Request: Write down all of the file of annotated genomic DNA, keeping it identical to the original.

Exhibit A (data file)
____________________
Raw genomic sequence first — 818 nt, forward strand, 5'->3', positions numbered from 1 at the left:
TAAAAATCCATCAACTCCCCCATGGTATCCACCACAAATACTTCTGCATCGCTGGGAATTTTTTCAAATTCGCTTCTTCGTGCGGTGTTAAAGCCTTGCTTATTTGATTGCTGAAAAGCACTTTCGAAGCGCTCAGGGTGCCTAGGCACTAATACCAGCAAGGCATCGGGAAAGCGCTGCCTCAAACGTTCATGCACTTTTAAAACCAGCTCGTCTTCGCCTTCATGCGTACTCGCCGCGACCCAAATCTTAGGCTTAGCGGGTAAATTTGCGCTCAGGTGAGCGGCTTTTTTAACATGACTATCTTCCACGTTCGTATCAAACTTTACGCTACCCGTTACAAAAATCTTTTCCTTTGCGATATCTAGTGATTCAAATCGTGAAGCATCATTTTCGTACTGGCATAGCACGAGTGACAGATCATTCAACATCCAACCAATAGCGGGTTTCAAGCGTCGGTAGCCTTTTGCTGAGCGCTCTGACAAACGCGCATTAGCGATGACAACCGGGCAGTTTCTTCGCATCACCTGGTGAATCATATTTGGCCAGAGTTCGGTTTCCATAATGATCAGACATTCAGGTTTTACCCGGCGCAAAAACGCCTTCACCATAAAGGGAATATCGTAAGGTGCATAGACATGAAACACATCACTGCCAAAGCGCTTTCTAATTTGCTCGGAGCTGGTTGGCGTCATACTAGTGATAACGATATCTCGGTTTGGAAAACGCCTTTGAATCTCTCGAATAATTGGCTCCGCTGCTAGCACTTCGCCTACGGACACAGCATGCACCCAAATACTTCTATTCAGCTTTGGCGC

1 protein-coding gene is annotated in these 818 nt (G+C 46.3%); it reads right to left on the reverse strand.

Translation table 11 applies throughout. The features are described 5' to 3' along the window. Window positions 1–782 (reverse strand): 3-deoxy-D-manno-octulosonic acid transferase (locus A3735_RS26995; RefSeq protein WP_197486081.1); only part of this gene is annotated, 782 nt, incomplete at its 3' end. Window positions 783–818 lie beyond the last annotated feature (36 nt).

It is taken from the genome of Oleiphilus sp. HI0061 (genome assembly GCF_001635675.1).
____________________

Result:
Raw genomic sequence first — 818 nt, forward strand, 5'->3', positions numbered from 1 at the left:
TAAAAATCCATCAACTCCCCCATGGTATCCACCACAAATACTTCTGCATCGCTGGGAATTTTTTCAAATTCGCTTCTTCGTGCGGTGTTAAAGCCTTGCTTATTTGATTGCTGAAAAGCACTTTCGAAGCGCTCAGGGTGCCTAGGCACTAATACCAGCAAGGCATCGGGAAAGCGCTGCCTCAAACGTTCATGCACTTTTAAAACCAGCTCGTCTTCGCCTTCATGCGTACTCGCCGCGACCCAAATCTTAGGCTTAGCGGGTAAATTTGCGCTCAGGTGAGCGGCTTTTTTAACATGACTATCTTCCACGTTCGTATCAAACTTTACGCTACCCGTTACAAAAATCTTTTCCTTTGCGATATCTAGTGATTCAAATCGTGAAGCATCATTTTCGTACTGGCATAGCACGAGTGACAGATCATTCAACATCCAACCAATAGCGGGTTTCAAGCGTCGGTAGCCTTTTGCTGAGCGCTCTGACAAACGCGCATTAGCGATGACAACCGGGCAGTTTCTTCGCATCACCTGGTGAATCATATTTGGCCAGAGTTCGGTTTCCATAATGATCAGACATTCAGGTTTTACCCGGCGCAAAAACGCCTTCACCATAAAGGGAATATCGTAAGGTGCATAGACATGAAACACATCACTGCCAAAGCGCTTTCTAATTTGCTCGGAGCTGGTTGGCGTCATACTAGTGATAACGATATCTCGGTTTGGAAAACGCCTTTGAATCTCTCGAATAATTGGCTCCGCTGCTAGCACTTCGCCTACGGACACAGCATGCACCCAAATACTTCTATTCAGCTTTGGCGC

1 protein-coding gene is annotated in these 818 nt (G+C 46.3%); it reads right to left on the reverse strand.

Translation table 11 applies throughout. The features are described 5' to 3' along the window. Window positions 1–782 (reverse strand): 3-deoxy-D-manno-octulosonic acid transferase (locus A3735_RS26995; RefSeq protein WP_197486081.1); only part of this gene is annotated, 782 nt, incomplete at its 3' end. Window positions 783–818 lie beyond the last annotated feature (36 nt).

It is taken from the genome of Oleiphilus sp. HI0061 (genome assembly GCF_001635675.1).